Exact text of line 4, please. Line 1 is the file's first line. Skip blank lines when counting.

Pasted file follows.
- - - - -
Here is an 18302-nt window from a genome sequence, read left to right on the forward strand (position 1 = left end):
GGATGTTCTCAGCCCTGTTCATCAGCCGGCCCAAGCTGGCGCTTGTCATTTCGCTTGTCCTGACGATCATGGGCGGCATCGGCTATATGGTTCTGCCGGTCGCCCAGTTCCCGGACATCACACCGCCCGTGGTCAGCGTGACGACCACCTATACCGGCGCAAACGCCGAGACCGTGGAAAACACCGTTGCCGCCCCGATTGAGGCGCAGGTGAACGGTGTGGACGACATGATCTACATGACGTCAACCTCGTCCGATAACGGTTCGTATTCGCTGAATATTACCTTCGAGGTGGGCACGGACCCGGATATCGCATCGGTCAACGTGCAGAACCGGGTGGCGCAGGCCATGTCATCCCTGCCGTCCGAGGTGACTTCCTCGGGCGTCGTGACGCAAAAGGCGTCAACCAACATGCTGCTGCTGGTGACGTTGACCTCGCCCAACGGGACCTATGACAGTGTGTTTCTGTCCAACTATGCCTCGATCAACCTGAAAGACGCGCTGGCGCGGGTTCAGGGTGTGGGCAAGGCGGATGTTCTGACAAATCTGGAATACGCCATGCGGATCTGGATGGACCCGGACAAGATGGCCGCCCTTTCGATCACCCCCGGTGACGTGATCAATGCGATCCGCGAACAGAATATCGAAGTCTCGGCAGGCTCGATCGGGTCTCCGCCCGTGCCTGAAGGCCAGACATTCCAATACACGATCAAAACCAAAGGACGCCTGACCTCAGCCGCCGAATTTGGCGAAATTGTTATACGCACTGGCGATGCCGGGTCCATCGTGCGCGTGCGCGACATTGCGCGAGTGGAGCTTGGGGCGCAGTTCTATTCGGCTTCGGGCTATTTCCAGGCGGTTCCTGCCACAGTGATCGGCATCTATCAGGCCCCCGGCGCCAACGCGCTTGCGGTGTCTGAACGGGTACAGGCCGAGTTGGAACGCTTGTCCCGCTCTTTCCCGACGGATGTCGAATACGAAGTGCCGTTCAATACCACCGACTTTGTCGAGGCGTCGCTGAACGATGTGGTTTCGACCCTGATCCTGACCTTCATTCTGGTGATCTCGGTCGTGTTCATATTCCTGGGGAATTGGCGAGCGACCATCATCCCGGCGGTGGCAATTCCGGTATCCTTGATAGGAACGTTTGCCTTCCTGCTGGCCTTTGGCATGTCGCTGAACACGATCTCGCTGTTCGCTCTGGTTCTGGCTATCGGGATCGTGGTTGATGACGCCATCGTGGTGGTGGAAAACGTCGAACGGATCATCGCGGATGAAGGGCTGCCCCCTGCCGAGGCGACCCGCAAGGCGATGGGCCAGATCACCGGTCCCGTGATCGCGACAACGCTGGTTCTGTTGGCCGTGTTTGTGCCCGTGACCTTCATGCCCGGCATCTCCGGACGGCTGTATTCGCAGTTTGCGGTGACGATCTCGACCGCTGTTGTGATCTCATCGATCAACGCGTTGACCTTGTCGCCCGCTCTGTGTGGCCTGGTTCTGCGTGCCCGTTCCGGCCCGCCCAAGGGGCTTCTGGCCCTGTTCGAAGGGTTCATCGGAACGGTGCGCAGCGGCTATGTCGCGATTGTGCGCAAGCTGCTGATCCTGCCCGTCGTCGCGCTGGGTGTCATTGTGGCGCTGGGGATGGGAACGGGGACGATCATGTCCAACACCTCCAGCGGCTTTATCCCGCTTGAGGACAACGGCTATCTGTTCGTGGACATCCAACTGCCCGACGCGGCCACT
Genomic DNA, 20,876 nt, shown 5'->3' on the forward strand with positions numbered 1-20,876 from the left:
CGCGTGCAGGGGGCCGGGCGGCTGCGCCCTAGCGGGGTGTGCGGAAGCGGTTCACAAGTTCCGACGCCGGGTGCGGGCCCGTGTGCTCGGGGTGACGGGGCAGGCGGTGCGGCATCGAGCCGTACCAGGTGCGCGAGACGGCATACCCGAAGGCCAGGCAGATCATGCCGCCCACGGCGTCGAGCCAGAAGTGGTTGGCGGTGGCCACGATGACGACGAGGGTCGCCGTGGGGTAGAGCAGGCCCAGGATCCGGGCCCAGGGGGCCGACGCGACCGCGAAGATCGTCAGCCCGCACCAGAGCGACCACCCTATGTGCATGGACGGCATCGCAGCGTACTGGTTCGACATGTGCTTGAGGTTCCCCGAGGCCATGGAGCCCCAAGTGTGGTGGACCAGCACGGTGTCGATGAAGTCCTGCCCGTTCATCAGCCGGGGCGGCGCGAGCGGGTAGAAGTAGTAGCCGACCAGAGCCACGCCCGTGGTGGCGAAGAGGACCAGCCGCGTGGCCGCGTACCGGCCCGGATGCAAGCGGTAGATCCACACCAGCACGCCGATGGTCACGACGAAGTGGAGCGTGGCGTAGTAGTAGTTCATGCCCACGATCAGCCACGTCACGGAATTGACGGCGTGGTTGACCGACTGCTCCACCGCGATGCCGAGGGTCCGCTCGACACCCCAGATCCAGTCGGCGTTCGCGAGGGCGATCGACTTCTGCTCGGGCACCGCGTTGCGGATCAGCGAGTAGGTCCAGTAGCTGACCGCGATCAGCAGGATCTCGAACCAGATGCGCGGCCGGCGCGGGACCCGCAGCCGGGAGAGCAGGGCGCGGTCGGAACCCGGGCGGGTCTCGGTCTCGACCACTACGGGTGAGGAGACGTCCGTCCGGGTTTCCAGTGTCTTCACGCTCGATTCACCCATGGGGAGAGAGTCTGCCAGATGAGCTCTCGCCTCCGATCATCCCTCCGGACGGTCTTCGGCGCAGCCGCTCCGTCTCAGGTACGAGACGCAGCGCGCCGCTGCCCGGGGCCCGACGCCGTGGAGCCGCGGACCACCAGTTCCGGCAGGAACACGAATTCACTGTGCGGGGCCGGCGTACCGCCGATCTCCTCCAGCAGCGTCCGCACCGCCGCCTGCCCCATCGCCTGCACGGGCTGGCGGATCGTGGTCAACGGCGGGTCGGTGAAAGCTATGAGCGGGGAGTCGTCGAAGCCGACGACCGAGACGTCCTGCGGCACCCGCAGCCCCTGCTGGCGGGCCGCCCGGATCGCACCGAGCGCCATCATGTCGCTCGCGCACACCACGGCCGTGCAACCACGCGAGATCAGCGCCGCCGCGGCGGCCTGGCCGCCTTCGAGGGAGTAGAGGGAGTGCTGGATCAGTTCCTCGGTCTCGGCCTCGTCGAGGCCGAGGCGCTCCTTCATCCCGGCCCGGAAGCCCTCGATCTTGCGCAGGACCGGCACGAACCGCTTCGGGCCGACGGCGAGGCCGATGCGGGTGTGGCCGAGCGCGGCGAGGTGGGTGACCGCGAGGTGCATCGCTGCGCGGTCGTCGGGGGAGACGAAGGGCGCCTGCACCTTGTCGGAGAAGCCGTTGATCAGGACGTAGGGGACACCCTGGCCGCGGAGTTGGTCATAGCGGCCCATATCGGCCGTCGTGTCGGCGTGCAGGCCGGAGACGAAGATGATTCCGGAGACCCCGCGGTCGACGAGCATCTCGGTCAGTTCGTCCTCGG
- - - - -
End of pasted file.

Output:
CGCGTGCAGGGGGCCGGGCGGCTGCGCCCTAGCGGGGTGTGCGGAAGCGGTTCACAAGTTCCGACGCCGGGTGCGGGCCCGTGTGCTCGGGGTGACGGGGCAGGCGGTGCGGCATCGAGCCGTACCAGGTGCGCGAGACGGCATACCCGAAGGCCAGGCAGATCATGCCGCCCACGGCGTCGAGCCAGAAGTGGTTGGCGGTGGCCACGATGACGACGAGGGTCGCCGTGGGGTAGAGCAGGCCCAGGATCCGGGCCCAGGGGGCCGACGCGACCGCGAAGATCGTCAGCCCGCACCAGAGCGACCACCCTATGTGCATGGACGGCATCGCAGCGTACTGGTTCGACATGTGCTTGAGGTTCCCCGAGGCCATGGAGCCCCAAGTGTGGTGGACCAGCACGGTGTCGATGAAGTCCTGCCCGTTCATCAGCCGGGGCGGCGCGAGCGGGTAGAAGTAGTAGCCGACCAGAGCCACGCCCGTGGTGGCGAAGAGGACCAGCCGCGTGGCCGCGTACCGGCCCGGATGCAAGCGGTAGATCCACACCAGCACGCCGATGGTCACGACGAAGTGGAGCGTGGCGTAGTAGTAGTTCATGCCCACGATCAGCCACGTCACGGAATTGACGGCGTGGTTGACCGACTGCTCCACCGCGATGCCGAGGGTCCGCTCGACACCCCAGATCCAGTCGGCGTTCGCGAGGGCGATCGACTTCTGCTCGGGCACCGCGTTGCGGATCAGCGAGTAGGTCCAGTAGCTGACCGCGATCAGCAGGATCTCGAACCAGATGCGCGGCCGGCGCGGGACCCGCAGCCGGGAGAGCAGGGCGCGGTCGGAACCCGGGCGGGTCTCGGTCTCGACCACTACGGGTGAGGAGACGTCCGTCCGGGTTTCCAGTGTCTTCACGCTCGATTCACCCATGGGGAGAGAGTCTGCCAGATGAGCTCTCGCCTCCGATCATCCCTCCGGACGGTCTTCGGCGCAGCCGCTCCGTCTCAGGTACGAGACGCAGCGCGCCGCTGCCCGGGGCCCGACGCCGTGGAGCCGCGGACCACCAGTTCCGGCAGGAACACGAATTCACTGTGCGGGGCCGGCGTACCGCCGATCTCCTCCAGCAGCGTCCGCACCGCCGCCTGCCCCATCGCCTGCACGGGCTGGCGGATCGTGGTCAACGGCGGGTCGGTGAAAGCTATGAGCGGGGAGTCGTCGAAGCCGACGACCGAGACGTCCTGCGGCACCCGCAGCCCCTGCTGGCGGGCCGCCCGGATCGCACCGAGCGCCATCATGTCGCTCGCGCACACCACGGCCGTGCAACCACGCGAGATCAGCGCCGCCGCGGCGGCCTGGCCGCCTTCGAGGGAGTAGAGGGAGTGCTGGATCAGTTCCTCGGTCTCGGCCTCGTCGAGGCCGAGGCGCTCCTTCATCCCGGCCCGGAAGCCCTCGATCTTGCGCAGGACCGGCACGAACCGCTTCGGGCCGACGGCGAGGCCGATGCGGGTGTGGCCGAGCGCGGCGAGGTGGGTGACCGCGAGGTGCATCGCTGCGCGGTCGTCGGGGGAGACGAAGGGCGCCTGCACCTTGTCGGAGAAGCCGTTGATCAGGACGTAGGGGACACCCTGGCCGCGGAGTTGGTCATAGCGGCCCATATCGGCCGTCGTGTCGGCGTGCAGGCCGGAGACGAAGATGATTCCGGAGACCCCGCGGTCGACGAGCATCTCGGTCAGTTCGTCCTCGG